Kentuckians are sounding off on the EPA’s Carbon Rule that would put the state’s electric reliability and economy at risk. In a series of news articles, social media postings, and press releases, Kentucky leaders are voicing their strong opposition to the regulation and the damage it poses to the state.

In a press release and on social media, Kentucky Attorney General Russell Coleman called for an audit of the EPA saying:

  • “Kentuckians are facing enough challenges right now with historic inflation, violent crime and deadly drugs pouring into our country. Instead of focusing on these pressing issues, the Biden Administration and its EPA have spent billions to come after Kentucky’s affordable and reliable energy and advance a radical green agenda. It’s time to audit the EPA and its oppressive regulatory assault.”

In an earlier release, Attorney General Coleman also spotlighted concerns being shared by some of Kentucky’s leading energy experts about the EPA rule:

  • “As member-owned cooperatives, we have a duty to fight for the Kentuckians at the end of the line who pay the price when bureaucrats carelessly inflict unrealistic and harmful regulations. The EPA’s rule is an assault on the electric reliability Kentucky relies on to keep our communities safe, healthy and prosperous,” said Kentucky Electric Cooperatives President and CEO Chris Perry.
  • “EPA’s attempt to force wide adoption of emerging carbon capture/sequestration technology will be disastrous for America’s electric grid. EPA’s final GHG rule will force the cost of electricity in the U.S. to skyrocket, making it unaffordable for those most at risk, while also making electric service unreliable for Americans and driving manufacturing overseas,” said East Kentucky Power Cooperative President and CEO Anthony “Tony” Campbell.

In an article published by The Lane Report, Campbell also discussed the important role that reliable electricity plays to Kentucky’s economy:

  • “Energy-intensive operations need reliable 24/7/365 electricity at competitive prices in order to thrive in the global marketplace. We understand this very well, having served a major steel mill—one of Kentucky’s largest energy consumers—for over two decades and through several major expansions. We also serve large operations in aerospace, automotive and advanced manufacturing, all located here in Kentucky.”

In the Louisville Courier Journal, Perry – whose association represents electric cooperatives throughout Kentucky – wrote at length about his problems with the EPA’s rule:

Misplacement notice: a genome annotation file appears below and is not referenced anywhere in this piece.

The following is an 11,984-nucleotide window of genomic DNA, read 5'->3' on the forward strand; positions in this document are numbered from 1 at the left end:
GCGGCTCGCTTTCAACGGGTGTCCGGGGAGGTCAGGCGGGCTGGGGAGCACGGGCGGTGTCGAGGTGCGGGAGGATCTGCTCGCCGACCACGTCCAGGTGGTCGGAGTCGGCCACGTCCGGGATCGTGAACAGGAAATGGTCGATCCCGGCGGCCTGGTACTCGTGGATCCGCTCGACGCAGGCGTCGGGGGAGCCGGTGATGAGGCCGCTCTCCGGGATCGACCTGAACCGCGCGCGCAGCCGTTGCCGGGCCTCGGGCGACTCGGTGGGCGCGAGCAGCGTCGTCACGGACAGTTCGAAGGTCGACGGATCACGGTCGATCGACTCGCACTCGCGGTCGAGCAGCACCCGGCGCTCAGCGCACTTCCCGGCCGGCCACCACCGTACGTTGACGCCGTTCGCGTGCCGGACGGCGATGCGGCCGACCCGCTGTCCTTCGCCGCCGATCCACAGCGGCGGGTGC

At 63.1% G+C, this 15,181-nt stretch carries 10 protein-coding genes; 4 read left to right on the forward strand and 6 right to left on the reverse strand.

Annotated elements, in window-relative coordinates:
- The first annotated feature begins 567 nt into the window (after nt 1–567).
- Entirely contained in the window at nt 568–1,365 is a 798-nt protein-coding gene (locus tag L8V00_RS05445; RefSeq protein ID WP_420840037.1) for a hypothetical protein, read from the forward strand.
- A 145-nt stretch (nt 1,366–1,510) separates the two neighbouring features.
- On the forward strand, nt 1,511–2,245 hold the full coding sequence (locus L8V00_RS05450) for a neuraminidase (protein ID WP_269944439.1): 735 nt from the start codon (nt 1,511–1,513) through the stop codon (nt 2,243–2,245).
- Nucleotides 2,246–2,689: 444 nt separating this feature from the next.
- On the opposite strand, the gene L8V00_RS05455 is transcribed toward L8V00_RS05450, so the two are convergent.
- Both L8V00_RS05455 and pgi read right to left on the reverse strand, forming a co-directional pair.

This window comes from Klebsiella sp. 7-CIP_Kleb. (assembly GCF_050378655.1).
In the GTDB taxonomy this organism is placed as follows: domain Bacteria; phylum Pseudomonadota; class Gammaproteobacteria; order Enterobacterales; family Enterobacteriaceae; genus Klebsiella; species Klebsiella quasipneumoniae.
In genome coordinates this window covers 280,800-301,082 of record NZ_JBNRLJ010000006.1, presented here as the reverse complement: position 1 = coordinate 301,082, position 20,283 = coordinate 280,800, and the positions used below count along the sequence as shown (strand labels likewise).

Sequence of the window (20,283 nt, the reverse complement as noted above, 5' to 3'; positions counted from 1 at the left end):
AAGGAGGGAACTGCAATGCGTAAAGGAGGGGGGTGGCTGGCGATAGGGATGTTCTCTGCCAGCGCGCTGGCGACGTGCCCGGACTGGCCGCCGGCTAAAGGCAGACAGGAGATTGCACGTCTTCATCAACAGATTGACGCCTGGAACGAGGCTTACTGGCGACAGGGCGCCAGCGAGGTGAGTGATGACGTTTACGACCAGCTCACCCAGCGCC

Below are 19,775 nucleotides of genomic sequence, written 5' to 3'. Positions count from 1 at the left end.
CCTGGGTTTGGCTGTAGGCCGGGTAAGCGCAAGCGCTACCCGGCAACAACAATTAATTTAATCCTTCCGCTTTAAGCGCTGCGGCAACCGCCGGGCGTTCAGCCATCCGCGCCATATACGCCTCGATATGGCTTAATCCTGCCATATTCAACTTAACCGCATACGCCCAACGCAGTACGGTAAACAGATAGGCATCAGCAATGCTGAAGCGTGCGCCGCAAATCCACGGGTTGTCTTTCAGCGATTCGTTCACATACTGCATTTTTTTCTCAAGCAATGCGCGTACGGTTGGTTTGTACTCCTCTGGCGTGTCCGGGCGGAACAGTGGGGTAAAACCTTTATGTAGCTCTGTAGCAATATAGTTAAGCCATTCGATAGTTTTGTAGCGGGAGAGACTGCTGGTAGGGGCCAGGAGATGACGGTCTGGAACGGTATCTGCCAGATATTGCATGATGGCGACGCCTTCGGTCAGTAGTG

• “The independent authority overseeing our electric reliability, the North American Electric Reliability Corporation, identifies “government policy” as the number one threat. Let that sink in. To save the electric grid, we need to convince Washington policymakers that Americans prioritize health and prosperity over political agendas. We need decision makers to base energy policy on engineering realities rather than emotions and magical thinking.”
  • “The 24/7 electric service we enjoy today is only possible because of energy sources that are always available, regardless of the weather. Examples include natural gas, nuclear, coal, and to some extent, hydropower. These energy sources are “dispatchable,” meaning they are ready to perform at any time.”
  • “This is not a partisan fight. The electric cooperatives I represent are made up of Democrats, Republicans and independents. We do not own any coal mines or natural gas pipelines. We are not-for-profit entities. Member-owned co-ops have a duty to serve their members, and that is why I am sounding the alarm today. Regrettably, this might be the first time you are reading a sober and fact-based update on this critical issue. And I fully expect to be attacked by activists who are ready to unplug America. But it’s time for those of us who are simply working and taking care of our families and communities to let our voices be heard. With our very livelihoods at stake, we cannot afford the sound of silence.”

Even as the EPA continues to ignore the dangerous consequences of their Carbon Rule, states like Kentucky are paying attention and continuing to speak up.

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